Use this URL to cite or link to this record in EThOS: http://ethos.bl.uk/OrderDetails.do?uin=uk.bl.ethos.724472
Title: Optimization problems in network mechanism design
Author: Anastasiadis, E.
ISNI:       0000 0004 6425 1669
Awarding Body: University of Liverpool
Current Institution: University of Liverpool
Date of Award: 2016
Availability of Full Text:
Access from EThOS:
Access from Institution:
Abstract:
We study approximation algorithms and design truthful mechanisms for optimization problems in networks that have direct applications in smart cities and urban planning. We present new models and new techniques which could be of independent interest. More specifically, in Chapter 2 we introduce a new model for pollution control and propose two applications of this model. This is the first time this problem is studied from the computational perspective. The network is represented by a graph where nodes are the pollutants and edges between pollutants represent the effect of spread of pollution. The government sets bounds on the levels of emitted pollution in both local areas and the whole network. We mainly study the classes of planar graphs and trees which model air and water pollution and design truthful approximate mechanisms. In Chapter 3 we introduce a new mechanism design model for a new model for the budgeted maximum lifetime coverage (BMLC) in wireless sensor networks (wsns). BMLC generalizes the known maximum lifetime coverage problem to the case where sensors are owned by selfish agents, where each agent has a private cost per unit time of how much to be paid for deploying his sensor. We introduce a random instances model for BMLC and design a novel approximate mechanism by reducing BMLC to the fractional knapsack which is truthful under some technical assumptions. For a closely related minimum coverage problem in wsns on unit disk graphs, we generalize a recent PTAS for this problem to obtain a truthful PTAS for the problem where sensors' costs are agents' private data. In Chapter 4 we study approximation algorithms which are based on the primal dual method for network connectivity problems. We then prove that these algorithms are monotone and thus can lead to truthful mechanisms. Finally in Chapter 5 we study the problem of facility location on the real line under non utilitarian objective functions. We extend previous models and derive inapproximability bounds for deterministic and randomized truthful mechanisms. As a byproduct we show that the same approximation guarantees hold for the social utility objective.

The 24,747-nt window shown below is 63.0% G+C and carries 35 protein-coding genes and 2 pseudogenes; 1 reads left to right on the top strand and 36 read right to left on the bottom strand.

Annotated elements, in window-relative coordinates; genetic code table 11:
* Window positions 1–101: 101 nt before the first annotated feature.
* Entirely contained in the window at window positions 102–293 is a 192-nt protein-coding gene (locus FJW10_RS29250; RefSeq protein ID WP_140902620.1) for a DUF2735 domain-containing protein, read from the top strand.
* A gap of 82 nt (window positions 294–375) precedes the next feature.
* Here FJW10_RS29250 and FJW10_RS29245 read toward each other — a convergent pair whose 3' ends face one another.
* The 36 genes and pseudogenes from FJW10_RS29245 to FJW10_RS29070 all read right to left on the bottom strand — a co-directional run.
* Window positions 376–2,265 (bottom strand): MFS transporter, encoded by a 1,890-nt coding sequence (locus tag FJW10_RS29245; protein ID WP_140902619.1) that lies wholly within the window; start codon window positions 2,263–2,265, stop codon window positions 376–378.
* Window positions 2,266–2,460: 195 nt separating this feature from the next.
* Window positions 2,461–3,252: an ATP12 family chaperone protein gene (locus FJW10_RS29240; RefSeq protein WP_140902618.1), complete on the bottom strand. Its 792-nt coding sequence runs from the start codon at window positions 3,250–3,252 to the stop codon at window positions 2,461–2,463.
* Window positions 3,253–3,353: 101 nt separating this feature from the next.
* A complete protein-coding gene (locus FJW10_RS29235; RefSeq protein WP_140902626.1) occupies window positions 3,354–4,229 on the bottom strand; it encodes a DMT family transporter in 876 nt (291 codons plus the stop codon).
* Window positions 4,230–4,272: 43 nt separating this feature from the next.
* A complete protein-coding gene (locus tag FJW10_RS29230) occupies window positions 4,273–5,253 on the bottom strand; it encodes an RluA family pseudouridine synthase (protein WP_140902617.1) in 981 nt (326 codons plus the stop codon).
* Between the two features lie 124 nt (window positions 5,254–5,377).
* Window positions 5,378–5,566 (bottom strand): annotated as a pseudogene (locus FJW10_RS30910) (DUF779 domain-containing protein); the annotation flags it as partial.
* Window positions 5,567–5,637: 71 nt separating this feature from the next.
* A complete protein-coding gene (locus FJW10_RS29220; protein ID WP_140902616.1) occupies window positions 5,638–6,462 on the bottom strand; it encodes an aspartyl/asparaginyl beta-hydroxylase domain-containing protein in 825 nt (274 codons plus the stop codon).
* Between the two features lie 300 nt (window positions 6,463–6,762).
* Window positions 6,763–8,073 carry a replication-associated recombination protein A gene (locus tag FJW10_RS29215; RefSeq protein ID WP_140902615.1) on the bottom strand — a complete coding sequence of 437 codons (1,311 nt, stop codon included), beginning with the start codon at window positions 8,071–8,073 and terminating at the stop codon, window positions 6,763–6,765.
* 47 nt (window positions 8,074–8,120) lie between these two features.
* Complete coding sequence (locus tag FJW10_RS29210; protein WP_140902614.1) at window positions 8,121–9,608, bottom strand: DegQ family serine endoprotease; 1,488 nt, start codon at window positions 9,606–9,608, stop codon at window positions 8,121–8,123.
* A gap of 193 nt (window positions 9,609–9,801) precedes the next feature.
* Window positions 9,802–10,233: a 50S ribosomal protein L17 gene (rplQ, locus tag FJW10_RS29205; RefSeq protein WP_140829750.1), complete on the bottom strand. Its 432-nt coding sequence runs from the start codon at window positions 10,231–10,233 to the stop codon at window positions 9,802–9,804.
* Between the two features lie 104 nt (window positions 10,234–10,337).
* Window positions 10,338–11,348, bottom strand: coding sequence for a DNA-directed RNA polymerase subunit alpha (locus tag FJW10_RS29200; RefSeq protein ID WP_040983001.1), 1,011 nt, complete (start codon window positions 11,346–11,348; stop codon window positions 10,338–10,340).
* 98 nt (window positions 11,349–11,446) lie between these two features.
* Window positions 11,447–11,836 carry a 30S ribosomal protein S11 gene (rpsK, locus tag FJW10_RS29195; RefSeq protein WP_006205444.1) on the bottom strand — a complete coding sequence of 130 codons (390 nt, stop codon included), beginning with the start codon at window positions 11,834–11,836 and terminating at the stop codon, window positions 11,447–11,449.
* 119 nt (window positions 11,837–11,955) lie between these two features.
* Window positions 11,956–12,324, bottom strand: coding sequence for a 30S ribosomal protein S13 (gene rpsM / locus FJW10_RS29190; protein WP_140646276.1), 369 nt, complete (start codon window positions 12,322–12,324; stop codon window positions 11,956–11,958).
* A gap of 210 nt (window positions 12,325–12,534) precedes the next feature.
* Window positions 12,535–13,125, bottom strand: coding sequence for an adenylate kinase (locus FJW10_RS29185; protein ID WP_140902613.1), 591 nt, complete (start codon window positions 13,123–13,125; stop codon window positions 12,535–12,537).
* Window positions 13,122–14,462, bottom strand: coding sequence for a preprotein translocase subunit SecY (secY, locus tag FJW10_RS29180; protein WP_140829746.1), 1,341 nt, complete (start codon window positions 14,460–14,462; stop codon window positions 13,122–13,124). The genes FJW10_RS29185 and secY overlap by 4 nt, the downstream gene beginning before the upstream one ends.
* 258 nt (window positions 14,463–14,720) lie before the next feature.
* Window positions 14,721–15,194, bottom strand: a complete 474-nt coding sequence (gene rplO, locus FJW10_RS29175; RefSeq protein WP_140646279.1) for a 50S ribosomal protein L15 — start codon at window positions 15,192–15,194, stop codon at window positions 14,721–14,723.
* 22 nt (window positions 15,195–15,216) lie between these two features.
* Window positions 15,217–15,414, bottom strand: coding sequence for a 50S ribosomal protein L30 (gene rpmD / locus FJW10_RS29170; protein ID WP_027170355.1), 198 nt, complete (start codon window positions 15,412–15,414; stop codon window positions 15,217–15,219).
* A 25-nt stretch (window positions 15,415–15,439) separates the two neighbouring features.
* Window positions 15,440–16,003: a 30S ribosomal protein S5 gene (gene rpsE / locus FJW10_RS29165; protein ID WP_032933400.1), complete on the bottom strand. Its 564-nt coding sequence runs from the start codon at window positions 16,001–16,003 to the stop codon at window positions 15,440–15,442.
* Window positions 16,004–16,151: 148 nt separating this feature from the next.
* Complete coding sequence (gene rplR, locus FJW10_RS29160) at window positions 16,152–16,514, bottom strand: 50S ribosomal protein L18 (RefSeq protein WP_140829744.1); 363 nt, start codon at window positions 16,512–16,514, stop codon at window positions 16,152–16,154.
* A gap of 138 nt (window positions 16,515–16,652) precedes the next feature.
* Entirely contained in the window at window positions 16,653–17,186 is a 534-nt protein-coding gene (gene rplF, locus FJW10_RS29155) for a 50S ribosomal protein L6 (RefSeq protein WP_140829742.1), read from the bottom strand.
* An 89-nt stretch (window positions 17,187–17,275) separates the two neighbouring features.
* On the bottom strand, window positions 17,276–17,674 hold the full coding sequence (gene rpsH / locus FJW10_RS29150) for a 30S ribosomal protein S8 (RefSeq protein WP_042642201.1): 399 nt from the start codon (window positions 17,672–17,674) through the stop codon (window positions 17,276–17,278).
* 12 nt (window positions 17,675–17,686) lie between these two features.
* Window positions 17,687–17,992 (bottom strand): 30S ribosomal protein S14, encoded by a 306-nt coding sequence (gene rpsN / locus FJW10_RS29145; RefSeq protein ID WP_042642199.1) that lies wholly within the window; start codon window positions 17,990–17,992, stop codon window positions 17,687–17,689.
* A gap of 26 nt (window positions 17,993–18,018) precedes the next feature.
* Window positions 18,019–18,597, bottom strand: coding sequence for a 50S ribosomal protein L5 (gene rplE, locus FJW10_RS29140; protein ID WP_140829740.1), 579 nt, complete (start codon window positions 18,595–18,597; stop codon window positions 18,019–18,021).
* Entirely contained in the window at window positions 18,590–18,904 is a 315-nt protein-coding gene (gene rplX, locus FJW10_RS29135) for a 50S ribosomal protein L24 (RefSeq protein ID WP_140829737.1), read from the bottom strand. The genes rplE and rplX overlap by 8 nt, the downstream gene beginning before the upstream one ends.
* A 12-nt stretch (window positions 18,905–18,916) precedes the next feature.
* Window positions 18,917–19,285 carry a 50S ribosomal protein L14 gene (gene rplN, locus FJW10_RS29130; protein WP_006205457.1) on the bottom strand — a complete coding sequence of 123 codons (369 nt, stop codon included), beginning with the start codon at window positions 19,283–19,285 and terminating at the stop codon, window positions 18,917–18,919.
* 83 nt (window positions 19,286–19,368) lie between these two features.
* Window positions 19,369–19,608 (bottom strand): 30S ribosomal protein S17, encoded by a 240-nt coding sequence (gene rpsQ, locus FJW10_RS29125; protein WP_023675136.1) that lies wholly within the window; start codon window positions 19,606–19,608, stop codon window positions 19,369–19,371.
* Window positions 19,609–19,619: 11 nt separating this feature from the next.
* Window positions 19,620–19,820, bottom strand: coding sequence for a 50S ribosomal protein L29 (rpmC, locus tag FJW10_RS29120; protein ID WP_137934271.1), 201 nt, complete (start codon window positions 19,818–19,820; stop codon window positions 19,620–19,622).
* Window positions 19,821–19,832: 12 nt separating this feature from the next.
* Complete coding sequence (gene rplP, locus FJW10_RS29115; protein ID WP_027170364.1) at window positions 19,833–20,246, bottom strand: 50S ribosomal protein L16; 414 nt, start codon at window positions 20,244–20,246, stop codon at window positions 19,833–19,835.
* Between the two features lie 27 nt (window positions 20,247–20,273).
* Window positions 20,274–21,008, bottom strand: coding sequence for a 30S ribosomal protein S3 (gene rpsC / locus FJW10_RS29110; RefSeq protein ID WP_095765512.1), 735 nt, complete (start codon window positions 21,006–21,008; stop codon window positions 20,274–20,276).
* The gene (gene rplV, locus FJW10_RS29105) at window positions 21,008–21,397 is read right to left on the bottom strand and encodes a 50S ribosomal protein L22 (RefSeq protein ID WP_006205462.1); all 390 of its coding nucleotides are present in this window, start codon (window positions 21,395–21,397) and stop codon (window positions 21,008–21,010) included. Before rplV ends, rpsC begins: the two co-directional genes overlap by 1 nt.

Supervisor: Not available Sponsor: Not available
Qualification Name: Thesis (Ph.D.) Qualification Level: Doctoral
EThOS ID: uk.bl.ethos.724472  DOI: Not available
Share: